Dec 032013
 

prevent-bike-stolenBicycling is undeniably an eco-friendly and healthy way to go places, but it can be harmful to your bottom line. According to Nesta research, bicycles are more susceptible to theft than automobiles; the rise of online auction and classified sites makes it easier than ever to sell the stolen goods. To hang onto your bike, follow the tips listed below.

Lock it up–Always

Locking your bike to something such as a gate, grille or fence will reduce the chance of theft. Don’t lock your bike to a chain-link fence, as they are easily cut or snipped. Try to lock it through the frame instead of the tire; many public areas have bike racks available for use if you can’t find another suitable location. Always lock up in a public, well lit area, and abide by parking rules and restrictions.

Make your Bike Less of a Target

If you’re leaving your bike unlocked and outside, consider adding locking nuts or antitheft spindles. If you can’t do that, remove the seat or front wheel (on models equipped with quick release). Many cyclists choose to remove accessories such as lights and panniers if they’re leaving their bikes outside for a time.

Register Your Bike

By registering your bicycle’s serial number with local authorities, you’ll have proof of ownership if it’s recovered after theft. Registration helps retailers and police identify when/if stolen bicycles are being resold; there are some websites that allow you to register your bike for free, and which are connected to police databases.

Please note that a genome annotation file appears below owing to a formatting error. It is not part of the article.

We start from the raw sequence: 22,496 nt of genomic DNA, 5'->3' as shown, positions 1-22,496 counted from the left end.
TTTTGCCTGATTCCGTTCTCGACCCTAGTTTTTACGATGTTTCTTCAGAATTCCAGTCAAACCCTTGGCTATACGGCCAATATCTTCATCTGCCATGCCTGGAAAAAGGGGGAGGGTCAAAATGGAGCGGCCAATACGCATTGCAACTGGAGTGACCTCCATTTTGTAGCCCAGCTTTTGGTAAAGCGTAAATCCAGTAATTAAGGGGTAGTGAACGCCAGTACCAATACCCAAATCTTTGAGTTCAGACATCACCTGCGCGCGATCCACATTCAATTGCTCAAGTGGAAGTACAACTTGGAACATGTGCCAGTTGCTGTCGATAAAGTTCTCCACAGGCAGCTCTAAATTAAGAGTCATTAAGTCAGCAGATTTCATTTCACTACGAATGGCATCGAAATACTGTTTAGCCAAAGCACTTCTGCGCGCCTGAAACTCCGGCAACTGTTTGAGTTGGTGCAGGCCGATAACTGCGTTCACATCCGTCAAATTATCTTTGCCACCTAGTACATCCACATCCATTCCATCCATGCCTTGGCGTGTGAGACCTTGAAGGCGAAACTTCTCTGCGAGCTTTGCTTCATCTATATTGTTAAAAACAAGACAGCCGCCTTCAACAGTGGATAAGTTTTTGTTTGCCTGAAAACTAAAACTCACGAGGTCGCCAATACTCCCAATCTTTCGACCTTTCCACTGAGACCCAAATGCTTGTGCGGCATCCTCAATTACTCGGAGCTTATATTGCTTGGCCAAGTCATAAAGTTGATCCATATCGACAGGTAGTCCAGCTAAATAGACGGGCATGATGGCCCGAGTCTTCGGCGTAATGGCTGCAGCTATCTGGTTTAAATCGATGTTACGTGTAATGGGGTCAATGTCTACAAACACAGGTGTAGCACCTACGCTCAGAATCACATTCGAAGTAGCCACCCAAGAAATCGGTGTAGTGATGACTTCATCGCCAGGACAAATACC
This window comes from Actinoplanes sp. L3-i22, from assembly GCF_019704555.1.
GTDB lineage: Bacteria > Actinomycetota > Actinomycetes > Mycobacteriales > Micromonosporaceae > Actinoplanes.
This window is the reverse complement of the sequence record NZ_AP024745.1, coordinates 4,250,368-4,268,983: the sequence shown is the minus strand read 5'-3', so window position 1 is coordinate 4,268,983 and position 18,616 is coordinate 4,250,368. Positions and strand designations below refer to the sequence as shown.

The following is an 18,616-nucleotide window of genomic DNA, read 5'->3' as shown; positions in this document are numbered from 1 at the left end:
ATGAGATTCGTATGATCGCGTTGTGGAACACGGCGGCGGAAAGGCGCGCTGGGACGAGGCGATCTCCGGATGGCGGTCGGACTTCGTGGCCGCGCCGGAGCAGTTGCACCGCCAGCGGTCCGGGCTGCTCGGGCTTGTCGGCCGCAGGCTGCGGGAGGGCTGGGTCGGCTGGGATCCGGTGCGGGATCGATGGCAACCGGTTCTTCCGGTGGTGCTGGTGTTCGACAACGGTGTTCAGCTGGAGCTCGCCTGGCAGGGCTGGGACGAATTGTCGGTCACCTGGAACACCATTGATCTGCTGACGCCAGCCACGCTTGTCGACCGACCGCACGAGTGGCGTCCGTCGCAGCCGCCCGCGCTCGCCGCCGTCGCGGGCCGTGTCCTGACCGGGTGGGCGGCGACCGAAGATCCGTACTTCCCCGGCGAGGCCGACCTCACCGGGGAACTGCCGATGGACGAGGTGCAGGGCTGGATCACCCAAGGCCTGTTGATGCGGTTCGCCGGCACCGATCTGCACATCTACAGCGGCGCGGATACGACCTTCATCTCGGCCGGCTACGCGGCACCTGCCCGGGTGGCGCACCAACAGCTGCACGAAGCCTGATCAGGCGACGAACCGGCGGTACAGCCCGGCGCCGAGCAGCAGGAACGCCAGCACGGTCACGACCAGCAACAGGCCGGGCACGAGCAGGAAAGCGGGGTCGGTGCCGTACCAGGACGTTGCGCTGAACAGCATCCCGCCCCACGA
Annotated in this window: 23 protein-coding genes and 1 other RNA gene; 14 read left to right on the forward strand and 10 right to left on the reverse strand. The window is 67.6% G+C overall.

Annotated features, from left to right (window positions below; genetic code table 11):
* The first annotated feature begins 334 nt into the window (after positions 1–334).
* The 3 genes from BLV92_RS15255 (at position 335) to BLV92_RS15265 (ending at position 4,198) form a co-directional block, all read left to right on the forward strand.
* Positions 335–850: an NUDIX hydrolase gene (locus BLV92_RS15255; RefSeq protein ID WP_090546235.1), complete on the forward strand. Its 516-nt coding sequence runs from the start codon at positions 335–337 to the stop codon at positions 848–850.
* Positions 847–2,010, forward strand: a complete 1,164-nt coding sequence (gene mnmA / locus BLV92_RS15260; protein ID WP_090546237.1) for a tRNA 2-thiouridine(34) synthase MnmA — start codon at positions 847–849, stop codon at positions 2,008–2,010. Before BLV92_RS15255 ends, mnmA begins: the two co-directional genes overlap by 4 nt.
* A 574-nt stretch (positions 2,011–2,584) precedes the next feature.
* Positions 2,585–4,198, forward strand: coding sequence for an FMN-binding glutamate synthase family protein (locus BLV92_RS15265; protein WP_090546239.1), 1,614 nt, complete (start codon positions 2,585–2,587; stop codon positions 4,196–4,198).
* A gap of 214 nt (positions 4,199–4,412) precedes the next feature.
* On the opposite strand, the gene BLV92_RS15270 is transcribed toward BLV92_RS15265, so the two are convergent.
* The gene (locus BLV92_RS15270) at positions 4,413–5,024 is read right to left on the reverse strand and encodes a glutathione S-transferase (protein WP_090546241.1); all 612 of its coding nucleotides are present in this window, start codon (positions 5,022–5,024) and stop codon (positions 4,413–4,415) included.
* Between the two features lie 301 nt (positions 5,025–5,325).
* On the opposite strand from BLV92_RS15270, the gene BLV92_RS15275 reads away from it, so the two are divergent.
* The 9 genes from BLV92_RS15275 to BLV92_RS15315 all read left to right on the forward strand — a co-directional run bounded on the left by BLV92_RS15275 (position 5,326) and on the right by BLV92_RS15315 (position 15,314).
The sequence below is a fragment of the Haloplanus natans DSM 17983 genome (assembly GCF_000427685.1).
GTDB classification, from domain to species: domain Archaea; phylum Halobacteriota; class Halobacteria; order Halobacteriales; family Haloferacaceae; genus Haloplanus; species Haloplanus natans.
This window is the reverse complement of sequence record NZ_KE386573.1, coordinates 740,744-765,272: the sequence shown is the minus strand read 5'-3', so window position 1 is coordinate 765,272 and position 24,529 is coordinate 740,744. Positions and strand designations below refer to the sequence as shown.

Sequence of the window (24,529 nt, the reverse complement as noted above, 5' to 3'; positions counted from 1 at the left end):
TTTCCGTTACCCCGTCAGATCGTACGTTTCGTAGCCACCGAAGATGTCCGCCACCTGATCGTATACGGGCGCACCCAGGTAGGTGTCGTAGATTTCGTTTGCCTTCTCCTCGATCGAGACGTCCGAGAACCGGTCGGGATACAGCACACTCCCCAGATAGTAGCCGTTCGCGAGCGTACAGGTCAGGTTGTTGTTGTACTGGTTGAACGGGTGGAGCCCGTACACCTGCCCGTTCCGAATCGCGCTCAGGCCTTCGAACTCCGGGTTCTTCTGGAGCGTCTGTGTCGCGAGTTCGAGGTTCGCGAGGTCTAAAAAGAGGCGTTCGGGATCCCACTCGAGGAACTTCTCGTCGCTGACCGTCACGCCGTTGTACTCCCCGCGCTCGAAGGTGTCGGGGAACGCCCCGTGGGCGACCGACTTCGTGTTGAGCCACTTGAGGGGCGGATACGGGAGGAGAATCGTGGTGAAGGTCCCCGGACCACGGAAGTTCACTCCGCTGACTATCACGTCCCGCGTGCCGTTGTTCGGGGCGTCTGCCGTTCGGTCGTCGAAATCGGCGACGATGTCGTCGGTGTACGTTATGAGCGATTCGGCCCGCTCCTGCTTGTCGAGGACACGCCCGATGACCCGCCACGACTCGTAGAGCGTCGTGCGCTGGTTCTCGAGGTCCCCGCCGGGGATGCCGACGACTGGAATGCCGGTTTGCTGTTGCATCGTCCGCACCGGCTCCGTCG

Buy a Good Lock

A proficient bike thief can get through a cheap lock in seconds, so it pays to buy the best lock you can afford. For the most protection, use more than one kind of lock to secure your frame and wheels. Good locks are often heavy, but make up for it in terms of protection.

Lock it up, Even at Home

A bicycle can be stolen from your home, and you should always lock it up even when it’s in your apartment, garage or residence hall. Keep it away from open doors and windows, as it could prove tempting to a potential bike thief or burglar. You may think that because your bike is on your property, it’s safe, but thieves don’t respect property rights. An unattended bike is all the incentive some need to break into your home–lock it up at all times.

Ride a Cheaper Bike

If you ride in the city, or must leave it outdoors in high-crime areas, consider riding an old ‘beater’ bike. This bike doesn’t have to be beat-up–just an older, less-expensive bike in good shape. Some riders are reluctant to do this; after all, they’re riding for pleasure, and the thought of riding an old, clunky bike isn’t all that appealing. If you don’t want to ride an old bike everywhere you go, lock it up as well as you can, and accept that there’s always a risk that it will be stolen.

These great tips come from Amy Elliott and the team at 50 Cycles. 50 Cycles are passionate about cycling and all aspects of the cycling lifestyle and believe that preventing cycle theft can be accomplished by following a few simple steps.

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